Best Cartoon Theme Songs Made by Famous Music Artists

One of the biggest challenges for any musical artist is creating a compelling theme. But there’s a whole new level of difficulty in finding theme songs for children’s shows, because kids are the toughest customers on the planet, and finding a way to fit their unique musical sensibilities to a well-established formula is a challenge. . of these tasks which seems much easier than it actually is.

With the premiere of the 25th (and final!) season of the long-running PBS series arthur today (February 21), Result decided to unleash his inner child by watching the many, many times a great animated children’s series received musical help from a well-known artist, starting in the 1990s.

This list includes, therefore, a remarkably eclectic collection of artists with one thing in common: they have all seen their worth in contributing their talents to a genre that may not have much critical respect but that means the world. absolute for the younger generations.

Liz Shannon Miller


Reverend Horton Heat – Ren & Stimpy (1991-1996)

There’s something ineffable about Reverend Horton Heat’s idiosyncratic jazzy theme music, from rockabilly to crass millennial favorite Ren & Stimpy; the frenetic bongos, the surf guitar, the ever-moving bass guitar.

The song, titled “Dog Pound Hop”, is a curiously appropriate contrast to the close adventures of Ren and Stimpy. After all, if you’re about to see an enlarged photo of the bloodshot eyes of an anthropomorphic Chihuahua, you’ll probably seek solace in the tiki-bar warmth of a slide guitar. — Clint Worthington

Mark Mothersbaugh (DEVO) – Rugrats (1991-2006)

Devo singer and keyboardist Mark Mothersbaugh has long distinguished himself as a prodigious composer for film and television, whether for Marvel (Thor: Ragnarok), Wes Anderson (aquatic life) or animated rides like the lego movie and The Mitchells vs. machines.

But he began writing some of Nickelodeon’s most iconic songs of all time in the ’90s, from the lively bassline and catchy lyrics of Clifford the big red dog (co-written with Josh Mancell), the frenetic drumming of 90s dance music from rocket poweror the strangely reggae-inspired theme for the Super Mario World cartoon.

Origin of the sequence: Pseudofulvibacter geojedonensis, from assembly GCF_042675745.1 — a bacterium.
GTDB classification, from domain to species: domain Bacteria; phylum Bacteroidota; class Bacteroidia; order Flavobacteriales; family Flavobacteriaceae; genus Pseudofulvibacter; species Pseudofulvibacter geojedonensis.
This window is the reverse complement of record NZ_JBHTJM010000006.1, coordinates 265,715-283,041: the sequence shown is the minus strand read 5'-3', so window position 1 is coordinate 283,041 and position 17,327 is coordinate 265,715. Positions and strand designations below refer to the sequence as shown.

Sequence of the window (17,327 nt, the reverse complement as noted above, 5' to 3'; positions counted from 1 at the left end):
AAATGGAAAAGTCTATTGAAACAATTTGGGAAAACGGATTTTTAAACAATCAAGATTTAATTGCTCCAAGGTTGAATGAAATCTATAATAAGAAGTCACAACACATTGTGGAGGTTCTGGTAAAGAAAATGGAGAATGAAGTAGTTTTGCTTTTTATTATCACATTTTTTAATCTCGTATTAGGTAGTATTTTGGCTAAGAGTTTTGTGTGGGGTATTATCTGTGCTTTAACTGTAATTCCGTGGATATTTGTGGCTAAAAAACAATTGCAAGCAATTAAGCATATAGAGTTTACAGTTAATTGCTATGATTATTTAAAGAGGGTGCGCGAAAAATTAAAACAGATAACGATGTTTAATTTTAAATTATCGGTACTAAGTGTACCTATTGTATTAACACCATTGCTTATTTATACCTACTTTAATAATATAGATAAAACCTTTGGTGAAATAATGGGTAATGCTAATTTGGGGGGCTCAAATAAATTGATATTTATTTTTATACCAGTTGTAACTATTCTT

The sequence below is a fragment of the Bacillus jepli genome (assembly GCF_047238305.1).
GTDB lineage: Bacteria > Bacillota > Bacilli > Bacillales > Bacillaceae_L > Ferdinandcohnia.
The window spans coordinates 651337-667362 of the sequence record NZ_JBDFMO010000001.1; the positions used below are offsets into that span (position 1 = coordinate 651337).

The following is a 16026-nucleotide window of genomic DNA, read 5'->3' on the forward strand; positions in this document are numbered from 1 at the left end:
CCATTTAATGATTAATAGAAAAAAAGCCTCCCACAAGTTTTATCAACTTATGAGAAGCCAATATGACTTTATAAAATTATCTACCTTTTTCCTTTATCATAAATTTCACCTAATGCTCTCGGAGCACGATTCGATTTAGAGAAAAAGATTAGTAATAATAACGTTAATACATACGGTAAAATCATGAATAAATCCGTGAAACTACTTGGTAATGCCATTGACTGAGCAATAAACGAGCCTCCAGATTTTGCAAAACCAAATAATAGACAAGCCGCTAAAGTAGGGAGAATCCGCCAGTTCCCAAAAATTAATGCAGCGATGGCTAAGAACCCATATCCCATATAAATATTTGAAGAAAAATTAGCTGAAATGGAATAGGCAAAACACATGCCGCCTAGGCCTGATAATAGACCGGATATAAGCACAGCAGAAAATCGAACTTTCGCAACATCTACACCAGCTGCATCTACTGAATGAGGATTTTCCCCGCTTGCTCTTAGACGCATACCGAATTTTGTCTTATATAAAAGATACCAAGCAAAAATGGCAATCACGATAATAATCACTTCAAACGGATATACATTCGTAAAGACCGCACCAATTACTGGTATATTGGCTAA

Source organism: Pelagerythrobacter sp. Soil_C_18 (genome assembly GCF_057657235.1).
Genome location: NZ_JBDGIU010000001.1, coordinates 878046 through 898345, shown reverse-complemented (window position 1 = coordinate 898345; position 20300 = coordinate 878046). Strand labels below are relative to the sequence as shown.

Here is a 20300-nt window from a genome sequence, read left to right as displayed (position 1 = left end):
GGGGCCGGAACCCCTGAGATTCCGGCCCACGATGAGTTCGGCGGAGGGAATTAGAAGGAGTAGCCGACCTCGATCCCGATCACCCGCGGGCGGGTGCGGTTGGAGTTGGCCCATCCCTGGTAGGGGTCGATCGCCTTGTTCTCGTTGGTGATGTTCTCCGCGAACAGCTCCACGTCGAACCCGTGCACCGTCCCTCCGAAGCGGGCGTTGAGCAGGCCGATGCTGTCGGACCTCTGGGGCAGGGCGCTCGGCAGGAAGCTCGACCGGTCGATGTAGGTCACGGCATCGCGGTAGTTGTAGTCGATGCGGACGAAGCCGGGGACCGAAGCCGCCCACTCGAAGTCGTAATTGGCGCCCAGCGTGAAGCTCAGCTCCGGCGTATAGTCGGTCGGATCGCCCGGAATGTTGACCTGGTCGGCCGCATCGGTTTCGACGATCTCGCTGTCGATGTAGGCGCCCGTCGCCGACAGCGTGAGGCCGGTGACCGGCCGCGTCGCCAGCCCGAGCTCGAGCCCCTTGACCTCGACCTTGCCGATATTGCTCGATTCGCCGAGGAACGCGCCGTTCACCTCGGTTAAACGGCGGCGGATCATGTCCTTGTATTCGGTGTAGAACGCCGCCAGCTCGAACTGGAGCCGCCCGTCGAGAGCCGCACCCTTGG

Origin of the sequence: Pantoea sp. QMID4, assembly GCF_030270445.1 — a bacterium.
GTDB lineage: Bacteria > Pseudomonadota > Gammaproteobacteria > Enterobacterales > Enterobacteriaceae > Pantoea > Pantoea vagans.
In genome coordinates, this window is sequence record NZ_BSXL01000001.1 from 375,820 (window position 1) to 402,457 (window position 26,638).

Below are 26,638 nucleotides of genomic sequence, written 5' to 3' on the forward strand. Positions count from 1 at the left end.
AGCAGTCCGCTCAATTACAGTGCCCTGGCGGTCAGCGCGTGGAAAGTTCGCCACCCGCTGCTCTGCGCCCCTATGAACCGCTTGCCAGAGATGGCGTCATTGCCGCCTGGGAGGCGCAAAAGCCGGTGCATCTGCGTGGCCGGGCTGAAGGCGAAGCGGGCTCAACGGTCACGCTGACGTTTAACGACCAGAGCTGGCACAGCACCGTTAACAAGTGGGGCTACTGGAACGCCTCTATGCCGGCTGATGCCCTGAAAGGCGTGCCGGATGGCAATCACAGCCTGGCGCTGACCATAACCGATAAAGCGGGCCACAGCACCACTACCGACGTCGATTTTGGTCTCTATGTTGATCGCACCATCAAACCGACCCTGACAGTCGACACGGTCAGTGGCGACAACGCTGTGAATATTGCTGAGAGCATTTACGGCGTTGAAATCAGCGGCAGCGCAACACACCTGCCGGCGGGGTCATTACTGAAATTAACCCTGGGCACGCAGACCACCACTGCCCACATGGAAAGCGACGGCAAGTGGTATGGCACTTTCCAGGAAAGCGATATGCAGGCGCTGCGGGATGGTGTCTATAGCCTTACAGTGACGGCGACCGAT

Obviously, however, its greatest contribution to our collective childhood has been the deceptively simple, yet oddly playful synth theme for Rugrats, with its quirky carnival sounds and human sound samples. It’s a work of quiet genius, the kind he would turn into dozens of dozens later. — C.W.

Danny Elfman– Batman: The Animated Series (1992-1995)

This one almost feels like cheating, as Danny Elfman’s signature theme for the TV show is largely derived from his work on the 1989 Tim Burton classic. But former Oingo frontman Boingo throws still heaps of gothic brass and sweeps up the orchestral performance in this evolution of the theme, expanding it in a way that Shirley Walker would use in her soulful, evocative soundtrack for the series itself. For many kids in the 90s, it’s the definitive theme for the Caped Crusader. — C.W.

The B-52 – Rocko’s modern life (1993-1996)

Between trips to the Love Shack, 80s new wave darlings, the B-52s lent their talents to the vibrant and effervescent theme of Rocko’s modern life. It’s perfect: after all, Rocko, with his breathless exuberance and relentless enthusiasm for life and adventure, feels like Fred Schneider if he a) wore Hawaiian shirts without pants (!) and b) was a kangaroo. (Fun fact: Apparently Kurt Cobain was their second choice to write the theme. We wonder what Grunge Rocko would sound like.) — C.W.

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